Posted-on November 2019 By Will McPhee
In my last post “If you are in business, you are in sales” I touched on the fact that in business, even if you aren’t in a sales-driven department, you’re still selling yourself.
I promised at the end of that piece I would share a few tips on how to do just that, and to help you become aware of your own Unique Selling Points (or USPs).
In recruitment, I often see people squirm when asked questions like, “What can you bring to the position”, “Why are you a good fit for this position”, or even, “What are you looking for in your next position”.
But to nail the interview, you need to be confident that you offer a range of USPs, and perhaps more importantly, you need to be able to convince me (and any potential future employer) that you can bring greatness to the role.
The best way to do this is what is called an Elevator pitch: a short, sharp, persuasive pitch that is informative, factual, and to the point.
The idea is to imagine that you’ve stepped into an elevator with someone of importance. Before the end of the elevator ride, you are going to let that person know what it is you do and convince them to continue the conversation outside the elevator. To do this, I like to follow simple steps.
3 Step Process for your Elevator Pitch
1) Explain who you are
2) Explain the problem you solve
3) Explain how and why you do it
So to give an example of an Elevator Pitch:
1) I’m Will, an experienced recruitment consultant of 5 years specialising in Sales Recruitment, Service, and Office Support Recruitment.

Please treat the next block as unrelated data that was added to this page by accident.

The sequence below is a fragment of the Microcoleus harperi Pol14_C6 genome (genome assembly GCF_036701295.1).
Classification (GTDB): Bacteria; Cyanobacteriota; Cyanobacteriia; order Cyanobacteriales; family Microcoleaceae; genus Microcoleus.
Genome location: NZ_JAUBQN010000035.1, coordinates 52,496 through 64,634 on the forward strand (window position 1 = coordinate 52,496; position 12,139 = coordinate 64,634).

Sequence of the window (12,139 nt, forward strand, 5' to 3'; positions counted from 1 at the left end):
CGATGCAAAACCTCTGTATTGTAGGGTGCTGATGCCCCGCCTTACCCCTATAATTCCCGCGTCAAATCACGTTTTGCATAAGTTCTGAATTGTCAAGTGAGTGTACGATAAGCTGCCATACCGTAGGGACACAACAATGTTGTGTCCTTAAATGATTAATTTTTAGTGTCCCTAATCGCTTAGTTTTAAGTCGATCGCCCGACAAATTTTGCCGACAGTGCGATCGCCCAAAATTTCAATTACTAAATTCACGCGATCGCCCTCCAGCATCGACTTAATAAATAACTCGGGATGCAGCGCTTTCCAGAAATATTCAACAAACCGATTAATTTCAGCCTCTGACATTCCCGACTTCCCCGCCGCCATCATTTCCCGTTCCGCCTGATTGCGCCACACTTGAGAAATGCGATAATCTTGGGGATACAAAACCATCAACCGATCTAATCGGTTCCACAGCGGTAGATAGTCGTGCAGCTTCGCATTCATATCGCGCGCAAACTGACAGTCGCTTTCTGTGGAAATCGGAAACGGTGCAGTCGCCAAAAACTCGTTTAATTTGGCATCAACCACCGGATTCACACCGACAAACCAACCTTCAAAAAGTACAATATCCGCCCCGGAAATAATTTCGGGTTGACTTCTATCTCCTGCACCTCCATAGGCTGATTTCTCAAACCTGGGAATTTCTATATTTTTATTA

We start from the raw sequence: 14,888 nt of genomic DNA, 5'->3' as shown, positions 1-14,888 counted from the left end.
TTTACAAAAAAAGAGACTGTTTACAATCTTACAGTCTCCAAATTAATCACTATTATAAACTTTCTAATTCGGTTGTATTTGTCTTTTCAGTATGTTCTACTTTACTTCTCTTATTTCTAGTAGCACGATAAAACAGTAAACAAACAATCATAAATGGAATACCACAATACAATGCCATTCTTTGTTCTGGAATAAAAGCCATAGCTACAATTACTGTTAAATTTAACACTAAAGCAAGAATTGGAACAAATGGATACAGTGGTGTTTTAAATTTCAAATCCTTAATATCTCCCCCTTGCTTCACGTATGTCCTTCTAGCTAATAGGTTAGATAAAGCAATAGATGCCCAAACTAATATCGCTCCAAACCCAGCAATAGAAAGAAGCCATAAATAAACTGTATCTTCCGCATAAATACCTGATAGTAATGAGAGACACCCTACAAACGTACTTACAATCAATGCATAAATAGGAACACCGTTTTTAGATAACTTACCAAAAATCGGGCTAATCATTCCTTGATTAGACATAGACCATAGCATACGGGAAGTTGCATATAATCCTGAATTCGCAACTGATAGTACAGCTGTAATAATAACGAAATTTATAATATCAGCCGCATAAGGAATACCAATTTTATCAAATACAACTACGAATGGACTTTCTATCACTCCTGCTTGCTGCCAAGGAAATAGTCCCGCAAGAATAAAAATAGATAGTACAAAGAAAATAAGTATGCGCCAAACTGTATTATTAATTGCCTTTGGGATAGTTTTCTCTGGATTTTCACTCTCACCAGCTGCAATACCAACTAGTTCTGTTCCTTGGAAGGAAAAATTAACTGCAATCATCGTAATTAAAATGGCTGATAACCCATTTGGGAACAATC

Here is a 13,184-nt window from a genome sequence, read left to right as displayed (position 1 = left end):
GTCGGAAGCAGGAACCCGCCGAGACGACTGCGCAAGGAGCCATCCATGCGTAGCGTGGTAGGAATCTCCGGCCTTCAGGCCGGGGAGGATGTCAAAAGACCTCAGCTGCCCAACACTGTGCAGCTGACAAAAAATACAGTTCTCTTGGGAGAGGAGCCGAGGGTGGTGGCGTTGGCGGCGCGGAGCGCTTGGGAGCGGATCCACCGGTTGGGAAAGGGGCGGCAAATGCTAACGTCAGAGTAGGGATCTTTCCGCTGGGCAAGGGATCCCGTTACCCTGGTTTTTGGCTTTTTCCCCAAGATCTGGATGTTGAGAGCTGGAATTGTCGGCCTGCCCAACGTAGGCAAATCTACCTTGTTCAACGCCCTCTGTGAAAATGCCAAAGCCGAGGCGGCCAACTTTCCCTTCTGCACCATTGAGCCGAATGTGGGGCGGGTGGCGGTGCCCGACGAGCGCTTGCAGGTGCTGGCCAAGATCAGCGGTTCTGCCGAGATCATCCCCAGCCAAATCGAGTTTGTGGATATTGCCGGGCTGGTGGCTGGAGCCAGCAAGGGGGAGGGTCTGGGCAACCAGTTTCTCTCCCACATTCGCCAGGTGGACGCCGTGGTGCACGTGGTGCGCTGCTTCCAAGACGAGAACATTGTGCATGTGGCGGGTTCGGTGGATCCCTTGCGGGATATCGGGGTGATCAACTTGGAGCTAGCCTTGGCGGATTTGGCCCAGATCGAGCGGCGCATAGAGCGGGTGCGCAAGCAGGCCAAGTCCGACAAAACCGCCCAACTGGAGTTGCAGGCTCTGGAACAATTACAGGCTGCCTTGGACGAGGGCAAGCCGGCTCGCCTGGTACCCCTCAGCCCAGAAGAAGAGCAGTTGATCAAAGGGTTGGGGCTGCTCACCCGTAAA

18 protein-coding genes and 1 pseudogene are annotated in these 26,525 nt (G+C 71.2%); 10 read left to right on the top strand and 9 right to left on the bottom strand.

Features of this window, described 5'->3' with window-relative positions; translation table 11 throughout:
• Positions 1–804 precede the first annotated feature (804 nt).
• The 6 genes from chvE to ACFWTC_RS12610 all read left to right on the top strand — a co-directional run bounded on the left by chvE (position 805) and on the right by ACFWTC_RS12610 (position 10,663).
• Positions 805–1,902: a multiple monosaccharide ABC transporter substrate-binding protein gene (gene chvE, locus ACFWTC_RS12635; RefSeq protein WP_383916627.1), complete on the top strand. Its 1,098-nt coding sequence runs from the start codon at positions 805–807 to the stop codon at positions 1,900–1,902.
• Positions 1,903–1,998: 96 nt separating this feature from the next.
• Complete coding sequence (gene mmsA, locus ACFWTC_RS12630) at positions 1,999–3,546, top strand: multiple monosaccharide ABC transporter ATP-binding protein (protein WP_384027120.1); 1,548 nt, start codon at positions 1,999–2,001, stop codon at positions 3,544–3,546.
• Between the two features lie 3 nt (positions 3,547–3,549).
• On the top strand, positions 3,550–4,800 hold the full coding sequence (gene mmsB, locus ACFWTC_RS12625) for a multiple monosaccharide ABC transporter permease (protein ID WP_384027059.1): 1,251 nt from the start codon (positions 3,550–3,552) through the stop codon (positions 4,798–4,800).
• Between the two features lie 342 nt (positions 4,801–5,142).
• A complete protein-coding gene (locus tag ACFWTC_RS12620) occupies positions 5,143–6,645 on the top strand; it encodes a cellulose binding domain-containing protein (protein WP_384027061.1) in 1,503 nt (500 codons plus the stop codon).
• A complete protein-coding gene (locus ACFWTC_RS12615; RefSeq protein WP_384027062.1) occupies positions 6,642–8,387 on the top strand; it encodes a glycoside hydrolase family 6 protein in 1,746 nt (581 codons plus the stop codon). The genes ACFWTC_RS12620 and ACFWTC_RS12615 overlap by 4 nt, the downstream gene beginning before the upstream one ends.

2) I help small to medium-sized businesses find the best talent in the market to help them grow and the scale their businesses.
3) I do this by using a range of different digital platforms and networks that allow me to put both parties in touch with each other quickly. I have always loved what I do as it allows me to meet and work with a variety of different people and businesses to generate win-win outcomes.
Once you’ve finished the elevator pitch, you’re able to open up the conversation and move it towards some of the other things you do in your position. Now is the time to talk about the systems you use, the industries you support, and to reflect on some of your past results and achievements.
The most important thing is to make sure you know how to explain yourself. No one knows you like you know yourself. Spend some time pitching yourself, and next time you are at a party or your partner’s work function and someone asks the age old question, “So what do you do?”, you can be confident that you’ll answer like a pro and perhaps create windows of opportunity that otherwise might not have been open to you.
Wriiten by Will McPhee